While researchers use social media to uncertain effect, a professor at the University of Maryland is calling for more research into social media and social networking, hoping to spur funding and speed curriculum changes reflecting its importance. He voiced his opinion in a letter to Science.
Ben Shneiderman is a professor of computer science at the University of Maryland, and foresees a “National Initiative for Social Participation” catalyzing research projects, something he equates to, “like NASA is for space, or like the NIH is for health,” according to an interview in the Chronicle of Higher Education.
(The University of Maryland seems a busy place these digital days, having just voted down an open access requirement for faculty.)
Research into social media and social networks is a laudatory aim in its purest form, and Shneiderman is not the first to delve into the world of “social epidemiology” — a book of that title was published in 2000, after all. But since then, social networks have been captured more and more by the digital realm. We should understand how these tools and underlying concepts and hypotheses affect our daily lives, how they can be improved, unseen downsides and problems, and paths to innovations.
Shneiderman seems most interested in using social networks for surveillance — disease outbreaks, neighborhood watch programs, energy conservation, etc. Already, research into social networks have revealed social effects leading to increased risk for obesity and smoking.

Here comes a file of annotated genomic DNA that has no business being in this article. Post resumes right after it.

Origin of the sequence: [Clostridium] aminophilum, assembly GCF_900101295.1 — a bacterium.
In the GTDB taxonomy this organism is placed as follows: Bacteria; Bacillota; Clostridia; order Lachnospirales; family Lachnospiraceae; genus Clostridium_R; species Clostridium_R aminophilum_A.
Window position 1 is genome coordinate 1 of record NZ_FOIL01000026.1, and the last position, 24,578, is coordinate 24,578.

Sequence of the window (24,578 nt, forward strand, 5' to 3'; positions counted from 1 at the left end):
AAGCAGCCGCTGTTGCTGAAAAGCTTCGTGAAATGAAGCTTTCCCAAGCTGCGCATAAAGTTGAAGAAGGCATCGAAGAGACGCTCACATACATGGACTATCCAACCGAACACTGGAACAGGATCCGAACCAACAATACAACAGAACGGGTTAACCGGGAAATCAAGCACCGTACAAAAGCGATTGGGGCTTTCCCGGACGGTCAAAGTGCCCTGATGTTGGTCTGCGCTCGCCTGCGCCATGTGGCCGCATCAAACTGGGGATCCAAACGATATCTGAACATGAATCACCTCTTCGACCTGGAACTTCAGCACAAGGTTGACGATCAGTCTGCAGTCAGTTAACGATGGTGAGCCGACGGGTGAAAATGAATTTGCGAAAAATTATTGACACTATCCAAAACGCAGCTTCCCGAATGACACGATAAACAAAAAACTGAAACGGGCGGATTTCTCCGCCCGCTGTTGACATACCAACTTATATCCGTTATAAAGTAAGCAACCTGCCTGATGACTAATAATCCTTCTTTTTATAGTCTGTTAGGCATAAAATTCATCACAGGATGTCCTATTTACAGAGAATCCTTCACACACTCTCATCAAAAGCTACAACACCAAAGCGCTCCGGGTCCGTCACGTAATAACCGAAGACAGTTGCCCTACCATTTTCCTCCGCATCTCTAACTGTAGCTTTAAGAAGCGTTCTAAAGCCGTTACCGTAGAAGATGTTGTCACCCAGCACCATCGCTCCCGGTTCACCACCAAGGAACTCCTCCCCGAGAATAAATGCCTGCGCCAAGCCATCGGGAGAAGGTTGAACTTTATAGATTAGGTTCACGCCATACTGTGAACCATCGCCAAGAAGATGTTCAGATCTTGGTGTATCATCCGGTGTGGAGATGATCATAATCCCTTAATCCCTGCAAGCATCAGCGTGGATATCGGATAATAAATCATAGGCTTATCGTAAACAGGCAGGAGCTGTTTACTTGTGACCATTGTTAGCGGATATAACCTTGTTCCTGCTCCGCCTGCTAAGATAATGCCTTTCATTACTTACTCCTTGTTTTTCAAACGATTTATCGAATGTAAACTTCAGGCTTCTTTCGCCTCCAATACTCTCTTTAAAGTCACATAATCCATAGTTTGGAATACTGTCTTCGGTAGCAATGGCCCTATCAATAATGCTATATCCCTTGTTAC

Some of the digital realization of these ideas is already approaching reality. Google recently announced development of a PowerMeter application, to tie into forthcoming “smart” power meters so that owners can manage their energy consumption more judiciously. Google and IBM have also teamed up to improve surveillance of health and integration of this information into medical records in real-time. The recent H1N1 (swine) flu outbreak was captured with a Twitter map, which some sources claimed was more accurate than Google or Microsoft maps (a dubious claim).
Should the federal government centralize an effort to fund research like this? It seems a little less far-fetched than NASA’s mission, which doesn’t have quite as much “here and now” urgency about it. It seems to mesh with NIH, CDC, and NSF funding, while standing alone. It seems to need something beyond normal computer science studies and curricula. There’s much more of social/societal dimension to it.
It also seems an auspicious time to make the case, given the technology savvy of the Obama Administration. Too bad money’s tight.
Would our journals publish the results? Of course. As noted above, many papers showing social network effects in health and other areas have already been published. Moving into the digital, real-time realm would only make results more robust and more accessible.
All in all, I think it sounds like a bright idea. Now, we just have to wait for the inevitable social networking of Shneiderman’s ideas to turn this into a cause!